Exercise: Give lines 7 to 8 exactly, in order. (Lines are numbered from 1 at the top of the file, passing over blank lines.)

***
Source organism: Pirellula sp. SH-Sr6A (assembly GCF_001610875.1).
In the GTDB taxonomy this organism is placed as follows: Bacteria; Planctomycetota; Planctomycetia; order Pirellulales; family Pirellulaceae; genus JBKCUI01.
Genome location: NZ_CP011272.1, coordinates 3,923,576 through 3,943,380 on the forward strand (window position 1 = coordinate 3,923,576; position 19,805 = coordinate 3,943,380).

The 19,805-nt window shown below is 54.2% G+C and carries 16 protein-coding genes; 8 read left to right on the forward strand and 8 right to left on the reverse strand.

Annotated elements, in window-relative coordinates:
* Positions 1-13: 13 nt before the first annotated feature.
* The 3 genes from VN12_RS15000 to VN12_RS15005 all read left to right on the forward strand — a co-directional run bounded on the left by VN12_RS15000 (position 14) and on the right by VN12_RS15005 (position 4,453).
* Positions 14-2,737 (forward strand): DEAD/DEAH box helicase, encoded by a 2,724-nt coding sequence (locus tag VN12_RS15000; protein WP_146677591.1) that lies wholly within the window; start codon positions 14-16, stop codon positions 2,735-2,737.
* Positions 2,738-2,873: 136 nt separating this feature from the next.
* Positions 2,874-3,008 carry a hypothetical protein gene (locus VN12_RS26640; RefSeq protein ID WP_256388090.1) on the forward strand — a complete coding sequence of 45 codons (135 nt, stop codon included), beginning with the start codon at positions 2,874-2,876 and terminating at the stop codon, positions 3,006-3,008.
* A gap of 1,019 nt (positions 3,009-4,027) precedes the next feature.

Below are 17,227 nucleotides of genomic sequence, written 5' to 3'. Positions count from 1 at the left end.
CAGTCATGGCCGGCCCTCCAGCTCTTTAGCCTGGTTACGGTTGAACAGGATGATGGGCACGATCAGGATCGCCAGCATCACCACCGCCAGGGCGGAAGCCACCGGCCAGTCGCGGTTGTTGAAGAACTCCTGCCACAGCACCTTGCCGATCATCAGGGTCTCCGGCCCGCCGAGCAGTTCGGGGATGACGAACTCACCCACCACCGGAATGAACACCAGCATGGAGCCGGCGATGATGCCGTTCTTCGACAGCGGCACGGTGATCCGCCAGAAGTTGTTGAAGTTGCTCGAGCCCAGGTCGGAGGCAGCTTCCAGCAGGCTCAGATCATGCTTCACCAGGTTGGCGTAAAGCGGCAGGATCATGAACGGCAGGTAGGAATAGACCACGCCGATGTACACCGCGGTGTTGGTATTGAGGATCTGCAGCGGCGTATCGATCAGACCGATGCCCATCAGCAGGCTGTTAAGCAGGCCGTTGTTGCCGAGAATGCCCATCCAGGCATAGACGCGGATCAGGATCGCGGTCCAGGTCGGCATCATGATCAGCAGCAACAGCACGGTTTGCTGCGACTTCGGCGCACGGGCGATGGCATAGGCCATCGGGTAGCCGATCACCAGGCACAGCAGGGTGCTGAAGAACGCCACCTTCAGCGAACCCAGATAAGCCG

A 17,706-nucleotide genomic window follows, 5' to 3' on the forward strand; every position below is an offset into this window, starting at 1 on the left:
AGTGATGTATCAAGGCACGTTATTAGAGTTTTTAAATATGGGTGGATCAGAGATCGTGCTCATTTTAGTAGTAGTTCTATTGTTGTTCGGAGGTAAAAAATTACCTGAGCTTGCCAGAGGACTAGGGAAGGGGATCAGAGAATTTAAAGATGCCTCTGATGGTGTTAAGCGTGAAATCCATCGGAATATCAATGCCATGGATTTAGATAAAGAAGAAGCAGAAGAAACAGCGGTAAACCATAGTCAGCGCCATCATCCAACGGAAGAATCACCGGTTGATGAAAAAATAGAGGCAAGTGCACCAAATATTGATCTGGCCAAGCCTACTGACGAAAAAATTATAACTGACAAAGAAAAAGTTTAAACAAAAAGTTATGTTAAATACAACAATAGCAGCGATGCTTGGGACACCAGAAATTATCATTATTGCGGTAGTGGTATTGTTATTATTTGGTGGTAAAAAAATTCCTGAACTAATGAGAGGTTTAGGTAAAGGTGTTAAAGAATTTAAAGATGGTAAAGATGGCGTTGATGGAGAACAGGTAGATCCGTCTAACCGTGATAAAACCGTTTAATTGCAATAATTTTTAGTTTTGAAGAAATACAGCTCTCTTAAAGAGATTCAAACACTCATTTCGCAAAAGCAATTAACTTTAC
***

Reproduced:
* The 3 genes from VN12_RS15000 to VN12_RS15005 all read left to right on the forward strand — a co-directional run bounded on the left by VN12_RS15000 (position 14) and on the right by VN12_RS15005 (position 4,453).
* Positions 14-2,737 (forward strand): DEAD/DEAH box helicase, encoded by a 2,724-nt coding sequence (locus tag VN12_RS15000; protein WP_146677591.1) that lies wholly within the window; start codon positions 14-16, stop codon positions 2,735-2,737.